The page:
Shipwreck found dating back to WWII off Jersey coast

Dive Crew shows off the plate from boat sunk by German U-boats during World War II. Top Left Tom Packer, Bottom Left Rustin Cassway, Top Right, Mike Dudas, Bottom Right Brian Sullivan (Photo courtesy of Rustin Cassway)

Dive Crew shows off the plate from boat sunk by German U-boats during World War II. Top Left Tom Packer, Bottom Left Rustin Cassway, Top Right, Mike Dudas, Bottom Right Brian Sullivan (Photo courtesy of Rustin Cassway)

A discovery off the coast of Cape May shows a ship brought down during World War II is in the waters off New Jersey, not Canada.

Rustin Cassway says he was diving with partner Brian Sullivan about 70 miles off the coast of Cape May on July 4th when they found a steamship sunk by a German U-boat (submarine) during World War II.

“We saw these two white things, and we both thought at the same time it was the roof of a scallop boat and when we got down it was white coral growing on the top of the boilers and on top of the engine of the steamship,” Cassway said.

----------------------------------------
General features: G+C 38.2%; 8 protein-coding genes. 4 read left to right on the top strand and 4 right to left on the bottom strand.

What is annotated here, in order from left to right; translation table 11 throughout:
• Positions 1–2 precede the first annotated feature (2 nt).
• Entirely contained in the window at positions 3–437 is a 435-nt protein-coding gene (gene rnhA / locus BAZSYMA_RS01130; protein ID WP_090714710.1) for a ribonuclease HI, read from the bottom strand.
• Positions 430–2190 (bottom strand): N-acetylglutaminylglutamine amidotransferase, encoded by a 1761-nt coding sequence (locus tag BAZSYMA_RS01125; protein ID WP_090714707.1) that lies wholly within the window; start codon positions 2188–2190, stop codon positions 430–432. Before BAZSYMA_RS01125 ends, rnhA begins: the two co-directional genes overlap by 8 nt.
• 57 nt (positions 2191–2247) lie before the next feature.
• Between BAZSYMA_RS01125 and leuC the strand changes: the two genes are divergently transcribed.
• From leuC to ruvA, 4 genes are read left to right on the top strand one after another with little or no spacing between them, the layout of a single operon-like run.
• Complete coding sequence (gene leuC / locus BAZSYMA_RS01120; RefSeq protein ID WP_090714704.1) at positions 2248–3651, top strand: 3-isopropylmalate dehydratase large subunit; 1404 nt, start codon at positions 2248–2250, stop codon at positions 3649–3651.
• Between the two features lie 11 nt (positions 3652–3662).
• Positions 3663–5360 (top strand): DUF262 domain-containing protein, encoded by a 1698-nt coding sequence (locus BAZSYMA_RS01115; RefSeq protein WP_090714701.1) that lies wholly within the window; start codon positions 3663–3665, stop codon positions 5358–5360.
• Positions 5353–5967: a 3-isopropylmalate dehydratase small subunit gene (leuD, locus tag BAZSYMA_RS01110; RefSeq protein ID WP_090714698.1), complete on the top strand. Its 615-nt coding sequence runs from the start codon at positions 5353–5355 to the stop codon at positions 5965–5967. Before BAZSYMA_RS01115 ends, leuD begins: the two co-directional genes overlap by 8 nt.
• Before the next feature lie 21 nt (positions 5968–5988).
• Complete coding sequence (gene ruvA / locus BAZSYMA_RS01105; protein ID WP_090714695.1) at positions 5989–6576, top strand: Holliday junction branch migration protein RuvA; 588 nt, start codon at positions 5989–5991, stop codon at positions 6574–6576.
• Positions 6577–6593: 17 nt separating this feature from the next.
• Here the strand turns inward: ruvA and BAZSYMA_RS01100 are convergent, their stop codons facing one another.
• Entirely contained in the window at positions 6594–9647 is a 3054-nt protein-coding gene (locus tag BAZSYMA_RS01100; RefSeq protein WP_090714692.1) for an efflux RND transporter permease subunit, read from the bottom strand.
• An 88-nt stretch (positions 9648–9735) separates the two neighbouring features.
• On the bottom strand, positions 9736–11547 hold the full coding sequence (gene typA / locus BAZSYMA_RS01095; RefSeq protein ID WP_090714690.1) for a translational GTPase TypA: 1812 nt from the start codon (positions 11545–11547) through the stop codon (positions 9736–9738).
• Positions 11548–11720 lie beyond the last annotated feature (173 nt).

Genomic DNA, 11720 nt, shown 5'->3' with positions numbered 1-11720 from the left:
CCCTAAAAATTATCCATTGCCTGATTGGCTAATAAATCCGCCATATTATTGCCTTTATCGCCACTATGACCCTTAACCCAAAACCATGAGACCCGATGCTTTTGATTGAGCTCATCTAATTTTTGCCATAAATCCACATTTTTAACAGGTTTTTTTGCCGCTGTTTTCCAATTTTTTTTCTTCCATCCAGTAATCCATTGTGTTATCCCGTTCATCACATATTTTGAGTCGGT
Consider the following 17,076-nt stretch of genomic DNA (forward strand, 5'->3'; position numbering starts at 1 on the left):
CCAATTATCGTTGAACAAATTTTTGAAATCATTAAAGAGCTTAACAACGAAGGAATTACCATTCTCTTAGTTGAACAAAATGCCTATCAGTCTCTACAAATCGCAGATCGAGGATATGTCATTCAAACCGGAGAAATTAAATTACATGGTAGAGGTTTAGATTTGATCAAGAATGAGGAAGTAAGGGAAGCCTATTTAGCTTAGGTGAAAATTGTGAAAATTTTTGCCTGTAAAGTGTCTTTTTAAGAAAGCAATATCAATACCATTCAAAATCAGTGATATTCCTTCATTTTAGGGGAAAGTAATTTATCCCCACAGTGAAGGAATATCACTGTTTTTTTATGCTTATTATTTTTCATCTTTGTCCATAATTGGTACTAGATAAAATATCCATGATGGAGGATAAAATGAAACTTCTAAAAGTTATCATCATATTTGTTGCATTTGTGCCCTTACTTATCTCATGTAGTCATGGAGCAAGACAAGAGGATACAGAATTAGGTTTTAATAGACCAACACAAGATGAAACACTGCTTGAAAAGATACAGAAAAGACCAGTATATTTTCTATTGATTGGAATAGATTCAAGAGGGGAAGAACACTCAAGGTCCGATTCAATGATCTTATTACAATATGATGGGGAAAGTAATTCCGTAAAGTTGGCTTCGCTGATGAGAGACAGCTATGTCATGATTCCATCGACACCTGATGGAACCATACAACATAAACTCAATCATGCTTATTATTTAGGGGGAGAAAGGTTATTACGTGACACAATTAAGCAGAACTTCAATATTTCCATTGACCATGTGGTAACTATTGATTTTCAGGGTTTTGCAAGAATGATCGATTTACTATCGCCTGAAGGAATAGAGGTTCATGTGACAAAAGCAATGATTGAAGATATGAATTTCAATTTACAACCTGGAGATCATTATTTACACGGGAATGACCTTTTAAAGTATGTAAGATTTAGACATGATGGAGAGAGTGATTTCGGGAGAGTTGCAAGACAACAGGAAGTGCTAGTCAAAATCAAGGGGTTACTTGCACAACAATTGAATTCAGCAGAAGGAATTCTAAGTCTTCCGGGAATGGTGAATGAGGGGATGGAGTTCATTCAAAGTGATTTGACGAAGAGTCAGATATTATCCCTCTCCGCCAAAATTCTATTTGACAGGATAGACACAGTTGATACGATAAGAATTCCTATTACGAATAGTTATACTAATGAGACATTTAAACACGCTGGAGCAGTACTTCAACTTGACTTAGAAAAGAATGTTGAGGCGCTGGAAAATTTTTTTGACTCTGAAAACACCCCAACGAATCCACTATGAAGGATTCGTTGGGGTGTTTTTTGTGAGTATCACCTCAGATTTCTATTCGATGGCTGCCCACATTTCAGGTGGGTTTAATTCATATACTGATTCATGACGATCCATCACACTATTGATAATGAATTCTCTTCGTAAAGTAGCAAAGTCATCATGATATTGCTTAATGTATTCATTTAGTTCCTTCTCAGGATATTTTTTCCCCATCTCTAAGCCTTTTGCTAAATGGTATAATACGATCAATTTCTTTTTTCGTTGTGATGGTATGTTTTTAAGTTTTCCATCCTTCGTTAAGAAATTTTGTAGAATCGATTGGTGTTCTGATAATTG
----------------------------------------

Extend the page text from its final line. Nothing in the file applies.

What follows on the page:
(Anders Beer Wilse [Public domain], via Wikimedia Commons)
The team brought up a plate from the boat’s boiler and after some research found that the ship came from Norway and was named “DS Octavian.”

“Sixteen families from Norway and one from England that family members died at the hands of a U-boat who never knew what happened to their family,” he said.

Previously the ship was thought to have gone down near St. John, Canada — its destination.

The group plans to travel to Norway next year and donate artifacts from their dive and speak to the family of some of those who perished after the boat was torpedoed at sea.

Before that trip, they plan to dive more on the wreck, since they haven’t made the location public, to see if they can find more artifacts.

German submarines and ships were so prevalent off the Atlantic Coast during World War II that shore communities were on guard.  In New Jersey and Delaware, a series of towers were constructed on the coast to keep watch.  While many fell into disrepair, some are still open to the public.

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